Pregnant woman in El Salvador whose life was in danger has been allowed a caesarean section

BMJ 2013; 3 June 2013

Author: Sophie Arie

“El Salvador’s health ministry has found a way round the country’s strict abortion laws by approving a caesarean section for a woman who is 26 weeks pregnant and whose life is at risk.

The 22 year old has lupus and kidney failure, and doctors have warned that the risk of her death will rise as the pregnancy continues.1 The fetus has anencephaly and would almost certainly die soon after birth…”

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Doctor denies killing patients to free up beds

ABC News, By Henry Milleo, April 2, 2013

“The Brazilian doctor charged with murdering seven hospital patients, and who is under investigation for hundreds more suspicious deaths, has pleaded her innocence outside court. Along with three doctors and two nurses from the same unit, de Souza has been charged with the murder of seven patients since 2006, while a physiotherapist and a nurse face lesser charges.”

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Uruguay’s mandatory breast cancer screening for working women aged 40-59 is challenged

BMJ 2013; 346 doi: http://dx.doi.org/10.1136/bmj.f1907 21 March 2013

Author: Sophie Arie

“…A decree issued in 2006 by the then president, Tabaré Vázquez, an oncologist, made biennial screening for breast cancer a part of a series of regular, state funded health checks that female employees must complete to get the “health card” that all workers need.

A 52 year old state sector computer engineer is the first person known to have refused screening. She recently began legal proceedings to seek an exemption from the country’s health ministry…”

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Brazil’s Philosophy of Free Plastic Surgery. Is Beauty a Right?

Brazzil, By Alisha Webb, Feb 4, 2013

“Although common in much of the western world, plastic surgery is something that is seen as an almost taboo subject by many. Nearly everyone has seen the effects of the surgeries either through celebrities who go under the knife, or popular ‘before and after photos’, however those who actually elect to have the surgeries performed are relatively few and far between.  This, however, is not true everywhere in the world. Brazilian culture has grown to be very open about plastic surgeries, and is a culture that believes everyone has the right to look beautiful. To better understand this Brazilian mindset, one must look at the history of the culture, what exactly is available, and the impact it could have going forward. Brazilian clinics began giving out free plastic surgery procedures since 1997, opening the market to the poor and impoverished across the nation. The discounted or free surgeries were seen as a way to improve the lives of people throughout the country in a manner similar to a psychiatrist.”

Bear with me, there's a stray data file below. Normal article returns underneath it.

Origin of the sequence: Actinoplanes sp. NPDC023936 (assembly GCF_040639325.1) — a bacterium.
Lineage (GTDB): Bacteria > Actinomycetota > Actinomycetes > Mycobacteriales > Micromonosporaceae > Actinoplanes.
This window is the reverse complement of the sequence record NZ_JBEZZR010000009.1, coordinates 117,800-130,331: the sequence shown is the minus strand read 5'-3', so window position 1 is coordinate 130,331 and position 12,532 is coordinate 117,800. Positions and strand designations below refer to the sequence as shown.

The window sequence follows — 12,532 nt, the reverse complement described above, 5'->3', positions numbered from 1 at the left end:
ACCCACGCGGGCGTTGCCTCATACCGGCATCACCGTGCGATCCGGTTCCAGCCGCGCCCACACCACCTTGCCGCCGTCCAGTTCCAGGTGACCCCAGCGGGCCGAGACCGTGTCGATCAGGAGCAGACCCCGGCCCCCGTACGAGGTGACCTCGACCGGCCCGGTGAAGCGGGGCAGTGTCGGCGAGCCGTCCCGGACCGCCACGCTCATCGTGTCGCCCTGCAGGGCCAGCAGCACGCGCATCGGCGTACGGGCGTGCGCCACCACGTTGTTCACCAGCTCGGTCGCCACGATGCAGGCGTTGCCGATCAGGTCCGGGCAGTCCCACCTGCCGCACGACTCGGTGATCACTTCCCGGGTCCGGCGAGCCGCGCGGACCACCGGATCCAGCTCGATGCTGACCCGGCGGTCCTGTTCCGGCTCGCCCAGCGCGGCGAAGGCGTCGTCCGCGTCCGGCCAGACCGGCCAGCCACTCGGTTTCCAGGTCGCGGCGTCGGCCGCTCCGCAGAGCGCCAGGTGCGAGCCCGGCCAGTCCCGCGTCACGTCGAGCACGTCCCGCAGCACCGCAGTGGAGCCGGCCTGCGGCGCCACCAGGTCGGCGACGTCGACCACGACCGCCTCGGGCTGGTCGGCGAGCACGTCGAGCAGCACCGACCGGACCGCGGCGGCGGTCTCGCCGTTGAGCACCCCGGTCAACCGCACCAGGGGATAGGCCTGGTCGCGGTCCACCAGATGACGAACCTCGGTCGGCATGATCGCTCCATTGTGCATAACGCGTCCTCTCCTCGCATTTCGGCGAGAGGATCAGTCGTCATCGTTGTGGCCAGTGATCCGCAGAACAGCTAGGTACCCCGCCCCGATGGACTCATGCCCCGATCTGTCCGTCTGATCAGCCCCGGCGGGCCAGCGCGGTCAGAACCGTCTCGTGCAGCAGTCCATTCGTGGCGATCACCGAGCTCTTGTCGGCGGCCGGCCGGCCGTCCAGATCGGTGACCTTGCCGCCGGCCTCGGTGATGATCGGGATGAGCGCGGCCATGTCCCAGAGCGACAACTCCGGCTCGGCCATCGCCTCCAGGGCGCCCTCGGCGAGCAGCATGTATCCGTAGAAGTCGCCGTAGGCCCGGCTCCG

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Taking Calls on Abortion, and Risks, in Chile

New York Times, By Aaron Nelsen, January 3, 2013

“Every time the phone rings, Angela Erpel feels her nerves swell. Sometimes it is a scared teenager on the other end, or a desperate mother of three. There are the angry ones, too, with callers playing the sounds of crying babies or sending text messages with pictures of aborted fetuses.  In a country where abortion is entirely illegal, even in cases of rape or when a woman’s life is in danger, the hot line is a risky endeavor. Operating in a legal gray area, volunteers face a daunting prison sentence if a conversation veers too far from a lawyer-approved script. The hot line already has had three lawsuits brought against it, though all were eventually dropped. According to the law, having an abortion carries a penalty of 5 to 10 years in prison, depending on the circumstances, while doctors and others who perform an abortion or assist with one could face up to 15 years, prosecutors say. In practice, however, fewer than 500 cases have been prosecuted over the last several years.”

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Is abortion worldwide becoming more restrictive?

BMJ 2012; 345 doi: http://dx.doi.org/10.1136/bmj.e8161 4 December 2012

Author: Sophie Arie

“In recent decades, abortion has become legal in all but five countries if a mother’s life is threatened. There has also been a general decline in the numbers of abortions worldwide as contraception has become more widely available. But World Health Organization figures show that the decline has slowed recently. So what’s going on? Is there a general shift towards tighter restrictions? Are people being discouraged from using family planning as populations dwindle? And is that forcing more women to take clandestine routes to terminate unwanted pregnancies?”

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